Good architecture meets certain human needs, and the Government in its capacity as a client should study its requirements in great detail and insist that they are fulfilled. It should accept a situation where it has no more control of a building than to ensure that its requirements are being met. Aspects of aesthetics, form, environment, design, colour, materials and other facets of construction which are the sole domain of an architect should remain in the exclusive control of the architect. The structural engineer should function as consultant to the architect, work in close collaboration with him, and be directly responsible to him. This applies to the sanitary, electrical and mechanical consultants that are necessary for the execution of a well integrated building. An architect, who accepts the coercive ideas of his clients on aesthetics, is not worth his salt, and should abdicate his profession and go into other fields.

If the Government is seriously considering improving the standard of architecture, it should begin by immediately doing away with the Public Works Department. It is axiomatic in architecture, that the best buildings are made when the architect has complete control of his job, and when his client is most clear about his requirements. The P.W.D. deprives the architect of the control of his job. Its overhead expenses have at times been up to 500% higher than it would have been had the job been controlled by a private architect. This is a great waste.

Today, a fully air-conditioned building with good finishes costs around Rs. 40/­- a sq. ft. A similar building without air conditioning would cost approximately Rs. 30/- and it is possible to grade the specifications in such a manner that a building could be made to cost as little as Rs. 17/- per sq. ft. These rates are subject to a price structure, and it should be possible for the Government to work out the effects of price fluctuation on building costs. From then on it would be left to the Govern­ment, in consultation with the architect appointed for a particular job, to work out its requirements of space, and indicate the quality of structure necessary for a particular type of building. For example, if the Central Secretariat warrants an air­-conditioned building costing Rs. 40/- per sq. ft. , a Divisional Post Office could be assigned a rate of only Rs. 25/- per sq. ft. A table should be worked out in conjunction with a Committee of Architects to fix the quality of buildings for various purposes. The requirements of the Government should be worked out in terms of human beings. If a building is required lo house offices of a department consisting of 10 senior officers, 50 junior officers, 88 assistants and 200 clerks, it can be worked out on the basis of space requirements for each employee . If the cabin area of a senior officer is 200 sq. ft. , that of a junior officer 150 sq. ft. , the space for an assistant’s table 50 sq. ft. , and that of a clerk 35 sq. ft. , the total nett area required would be 21,000 sq. ft. The Government should insist that its architects provide a factor of efficiency of at least 70% which means that the gross area of the building described above should not exceed 30,000 sq. ft. , 70% of which would be 21,000 sq. ft. If this department rates air-conditioned accommodation costing Rs. 40/- per sq. ft. , the Government knows that such a building must not cost more than Rs. 12 lakhs. It may cost less, if its efficiency factor is higher, but it should not cost more. This is laying down standards, It is formulating architectural policy. It is very necessary in adopting any system, that the Government fixes a uniform scale of fees for the architects it employs, and without any question, it should be the fees as fixed by the Indian Institute of Architects. The only difficult problem then would be for the Government to choose an architect for any particular job. This presents a rather delicate situation which leaves the field wide open for jobbery, nepotism and corruption.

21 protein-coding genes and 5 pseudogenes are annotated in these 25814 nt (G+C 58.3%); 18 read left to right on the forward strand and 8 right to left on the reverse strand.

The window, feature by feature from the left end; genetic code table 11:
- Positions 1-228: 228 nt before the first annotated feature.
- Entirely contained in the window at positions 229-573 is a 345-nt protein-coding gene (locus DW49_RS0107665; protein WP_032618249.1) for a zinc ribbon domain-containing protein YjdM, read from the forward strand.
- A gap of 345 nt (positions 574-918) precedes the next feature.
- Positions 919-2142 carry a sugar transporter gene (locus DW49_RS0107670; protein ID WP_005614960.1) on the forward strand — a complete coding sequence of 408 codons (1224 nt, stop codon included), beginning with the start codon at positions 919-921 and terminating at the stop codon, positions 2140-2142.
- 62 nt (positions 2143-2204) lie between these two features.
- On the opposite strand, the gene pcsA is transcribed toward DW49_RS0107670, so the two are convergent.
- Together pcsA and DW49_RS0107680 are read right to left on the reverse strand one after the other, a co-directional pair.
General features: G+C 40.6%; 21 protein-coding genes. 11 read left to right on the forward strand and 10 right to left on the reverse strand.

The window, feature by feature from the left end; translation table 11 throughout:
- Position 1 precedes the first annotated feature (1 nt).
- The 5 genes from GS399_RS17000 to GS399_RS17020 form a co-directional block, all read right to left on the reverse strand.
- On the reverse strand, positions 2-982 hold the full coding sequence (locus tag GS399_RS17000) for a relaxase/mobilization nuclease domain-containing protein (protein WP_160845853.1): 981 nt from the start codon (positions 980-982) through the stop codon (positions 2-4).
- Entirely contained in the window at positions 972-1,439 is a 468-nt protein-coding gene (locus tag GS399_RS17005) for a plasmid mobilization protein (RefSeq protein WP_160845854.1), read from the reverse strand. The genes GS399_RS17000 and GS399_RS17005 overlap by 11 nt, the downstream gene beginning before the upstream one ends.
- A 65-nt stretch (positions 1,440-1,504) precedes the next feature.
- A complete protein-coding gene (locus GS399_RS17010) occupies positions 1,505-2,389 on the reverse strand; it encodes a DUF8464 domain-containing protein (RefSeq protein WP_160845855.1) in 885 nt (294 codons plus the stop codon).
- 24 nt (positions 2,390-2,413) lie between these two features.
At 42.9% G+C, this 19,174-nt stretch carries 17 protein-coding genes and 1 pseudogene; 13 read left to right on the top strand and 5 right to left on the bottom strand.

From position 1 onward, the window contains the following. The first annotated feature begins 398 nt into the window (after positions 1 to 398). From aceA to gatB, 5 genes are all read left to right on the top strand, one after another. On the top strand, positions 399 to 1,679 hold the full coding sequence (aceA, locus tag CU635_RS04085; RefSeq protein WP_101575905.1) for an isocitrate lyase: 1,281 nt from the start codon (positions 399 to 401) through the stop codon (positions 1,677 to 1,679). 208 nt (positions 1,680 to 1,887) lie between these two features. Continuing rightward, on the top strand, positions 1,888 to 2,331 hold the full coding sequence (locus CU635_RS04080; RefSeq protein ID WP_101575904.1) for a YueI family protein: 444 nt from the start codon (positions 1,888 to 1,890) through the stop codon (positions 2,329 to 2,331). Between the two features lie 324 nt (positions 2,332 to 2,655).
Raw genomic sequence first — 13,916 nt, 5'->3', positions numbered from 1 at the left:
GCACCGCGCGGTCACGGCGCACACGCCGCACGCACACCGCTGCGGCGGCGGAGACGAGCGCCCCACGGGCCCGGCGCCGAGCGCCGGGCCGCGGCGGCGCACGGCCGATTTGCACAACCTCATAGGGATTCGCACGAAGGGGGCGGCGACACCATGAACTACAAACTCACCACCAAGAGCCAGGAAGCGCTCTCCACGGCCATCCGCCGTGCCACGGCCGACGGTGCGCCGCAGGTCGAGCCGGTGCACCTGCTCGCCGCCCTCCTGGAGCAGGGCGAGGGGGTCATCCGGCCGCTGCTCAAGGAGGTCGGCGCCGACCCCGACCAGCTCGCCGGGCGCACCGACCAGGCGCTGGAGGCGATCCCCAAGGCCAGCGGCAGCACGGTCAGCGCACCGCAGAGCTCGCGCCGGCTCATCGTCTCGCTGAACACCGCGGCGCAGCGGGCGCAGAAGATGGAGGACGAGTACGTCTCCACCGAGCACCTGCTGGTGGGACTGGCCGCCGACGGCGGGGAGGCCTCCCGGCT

It is a regrettable aspect of our national life that almost nothing is decided on merit, with the unfortunate result that when occasionally the right choice has been made, it is suspect. How to evolve a method for appointing architects will remain a problem and I would earn request all honest and clear thinking people to give their suggestions to see if an equitable method can be evolved. As long as architecture remains a profession that is practised through the vicious institution of patronage, its outcome will remain lacking in spirit, creative ability and technical performance.